Resident Evil

2002 "A secret experiment. A deadly virus. A fatal mistake."
6.7| 1h40m| R| en| More Info
Released: 15 March 2002 Released
Producted By: Impact Pictures
Country: Canada
Budget: 0
Revenue: 0
Official Website: http://www.sonypictures.com/movies/residentevil/index.html
Synopsis

When a virus leaks from a top-secret facility, turning all resident researchers into ravenous zombies and their lab animals into mutated hounds from hell, the government sends in an elite military task force to contain the outbreak. Alice and Rain are charged with leading the mission. But they only have three hours before the pathogen becomes airborne and infects the world.

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Reviews

Smartorhypo Highly Overrated But Still Good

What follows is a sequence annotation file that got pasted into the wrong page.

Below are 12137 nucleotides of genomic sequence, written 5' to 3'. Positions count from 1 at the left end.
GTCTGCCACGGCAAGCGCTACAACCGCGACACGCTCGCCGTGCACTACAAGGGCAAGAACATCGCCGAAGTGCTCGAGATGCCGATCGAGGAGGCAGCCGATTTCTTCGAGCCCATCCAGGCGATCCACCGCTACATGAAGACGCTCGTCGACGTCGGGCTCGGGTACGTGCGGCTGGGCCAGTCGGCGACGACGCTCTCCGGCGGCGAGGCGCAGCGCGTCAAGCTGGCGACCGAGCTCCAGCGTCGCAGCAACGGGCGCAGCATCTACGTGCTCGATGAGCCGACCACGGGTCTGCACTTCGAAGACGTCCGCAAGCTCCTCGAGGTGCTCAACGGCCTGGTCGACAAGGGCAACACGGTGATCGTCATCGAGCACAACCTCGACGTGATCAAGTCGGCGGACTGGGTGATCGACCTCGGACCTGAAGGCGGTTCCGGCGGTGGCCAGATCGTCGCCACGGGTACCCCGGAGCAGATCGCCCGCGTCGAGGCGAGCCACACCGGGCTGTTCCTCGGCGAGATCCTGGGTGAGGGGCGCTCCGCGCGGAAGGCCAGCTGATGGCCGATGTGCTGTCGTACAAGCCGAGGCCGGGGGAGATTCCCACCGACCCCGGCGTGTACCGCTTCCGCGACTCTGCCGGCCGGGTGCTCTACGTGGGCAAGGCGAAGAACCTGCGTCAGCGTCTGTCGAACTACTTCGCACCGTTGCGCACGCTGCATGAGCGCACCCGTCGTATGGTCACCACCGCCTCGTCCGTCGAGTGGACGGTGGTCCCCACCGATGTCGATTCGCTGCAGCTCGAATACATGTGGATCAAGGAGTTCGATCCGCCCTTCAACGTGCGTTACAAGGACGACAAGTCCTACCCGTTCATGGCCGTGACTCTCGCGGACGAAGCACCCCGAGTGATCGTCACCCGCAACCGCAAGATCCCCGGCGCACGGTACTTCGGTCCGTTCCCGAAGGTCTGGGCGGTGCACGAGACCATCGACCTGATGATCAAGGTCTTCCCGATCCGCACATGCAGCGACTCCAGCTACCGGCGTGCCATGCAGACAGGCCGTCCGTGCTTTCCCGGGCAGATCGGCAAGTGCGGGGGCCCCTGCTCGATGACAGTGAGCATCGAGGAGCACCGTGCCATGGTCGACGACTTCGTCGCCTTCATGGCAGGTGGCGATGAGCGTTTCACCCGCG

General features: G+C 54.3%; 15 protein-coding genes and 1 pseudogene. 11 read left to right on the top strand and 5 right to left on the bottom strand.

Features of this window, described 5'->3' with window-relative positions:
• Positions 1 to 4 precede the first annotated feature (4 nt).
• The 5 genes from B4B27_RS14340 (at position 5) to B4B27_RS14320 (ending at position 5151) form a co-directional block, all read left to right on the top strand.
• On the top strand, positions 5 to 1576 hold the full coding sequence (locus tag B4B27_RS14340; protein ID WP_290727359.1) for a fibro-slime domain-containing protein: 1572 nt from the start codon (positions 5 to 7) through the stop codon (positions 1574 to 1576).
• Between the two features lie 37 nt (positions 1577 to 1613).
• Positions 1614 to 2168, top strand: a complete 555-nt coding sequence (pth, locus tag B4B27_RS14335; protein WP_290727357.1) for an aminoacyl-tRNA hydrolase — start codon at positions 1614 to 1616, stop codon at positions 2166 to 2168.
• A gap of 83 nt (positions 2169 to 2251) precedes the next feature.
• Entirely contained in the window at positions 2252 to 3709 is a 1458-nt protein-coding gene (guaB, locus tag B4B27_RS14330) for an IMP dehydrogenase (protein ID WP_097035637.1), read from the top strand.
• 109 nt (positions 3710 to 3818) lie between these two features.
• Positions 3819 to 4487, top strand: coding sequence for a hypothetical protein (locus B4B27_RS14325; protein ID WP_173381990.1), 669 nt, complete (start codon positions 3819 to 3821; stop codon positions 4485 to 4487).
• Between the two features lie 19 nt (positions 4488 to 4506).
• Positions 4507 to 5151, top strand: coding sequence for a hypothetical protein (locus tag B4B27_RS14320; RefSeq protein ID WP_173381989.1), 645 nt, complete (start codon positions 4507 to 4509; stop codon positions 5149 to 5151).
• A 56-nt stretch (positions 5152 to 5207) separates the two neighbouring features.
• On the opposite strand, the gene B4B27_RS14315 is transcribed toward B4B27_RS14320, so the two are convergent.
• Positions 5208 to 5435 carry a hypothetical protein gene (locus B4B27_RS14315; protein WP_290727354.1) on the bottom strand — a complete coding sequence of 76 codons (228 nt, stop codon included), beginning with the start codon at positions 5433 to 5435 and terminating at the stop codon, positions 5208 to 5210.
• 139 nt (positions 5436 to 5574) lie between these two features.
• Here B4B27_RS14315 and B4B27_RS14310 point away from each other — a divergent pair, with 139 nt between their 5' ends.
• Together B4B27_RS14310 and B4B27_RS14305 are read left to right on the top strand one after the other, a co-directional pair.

Dorathen Better Late Then Never
Nessieldwi Very interesting film. Was caught on the premise when seeing the trailer but unsure as to what the outcome would be for the showing. As it turns out, it was a very good film.
Edison Witt The first must-see film of the year.
rlindsay-88363 Mila jovavich running around for an hour looking for a plot. If you have no idea about the game then give it a miss, nothing will make sense. It's just people running around the levels of a game being chased by zombies for some reason